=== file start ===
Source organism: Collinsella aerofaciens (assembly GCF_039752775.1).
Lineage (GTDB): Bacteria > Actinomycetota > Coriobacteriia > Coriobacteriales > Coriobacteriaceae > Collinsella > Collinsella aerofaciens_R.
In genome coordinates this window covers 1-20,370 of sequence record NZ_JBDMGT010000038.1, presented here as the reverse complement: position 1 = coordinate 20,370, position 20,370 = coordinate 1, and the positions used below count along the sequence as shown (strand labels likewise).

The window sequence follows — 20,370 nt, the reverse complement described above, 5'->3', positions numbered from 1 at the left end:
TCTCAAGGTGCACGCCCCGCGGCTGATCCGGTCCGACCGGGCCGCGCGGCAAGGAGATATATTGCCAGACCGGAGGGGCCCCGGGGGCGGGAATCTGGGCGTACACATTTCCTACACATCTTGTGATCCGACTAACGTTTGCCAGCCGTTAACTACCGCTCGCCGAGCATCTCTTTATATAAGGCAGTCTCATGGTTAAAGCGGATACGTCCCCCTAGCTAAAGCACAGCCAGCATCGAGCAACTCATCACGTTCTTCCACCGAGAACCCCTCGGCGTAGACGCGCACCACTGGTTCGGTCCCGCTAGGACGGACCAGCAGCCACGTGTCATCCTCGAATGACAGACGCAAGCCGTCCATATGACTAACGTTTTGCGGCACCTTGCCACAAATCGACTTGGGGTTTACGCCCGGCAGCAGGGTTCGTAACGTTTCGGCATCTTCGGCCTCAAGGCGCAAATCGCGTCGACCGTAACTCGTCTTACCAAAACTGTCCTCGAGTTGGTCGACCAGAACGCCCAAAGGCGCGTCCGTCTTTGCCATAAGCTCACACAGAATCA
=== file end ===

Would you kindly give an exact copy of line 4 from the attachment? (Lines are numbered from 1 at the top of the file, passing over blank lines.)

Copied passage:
The window sequence follows — 20,370 nt, the reverse complement described above, 5'->3', positions numbered from 1 at the left end: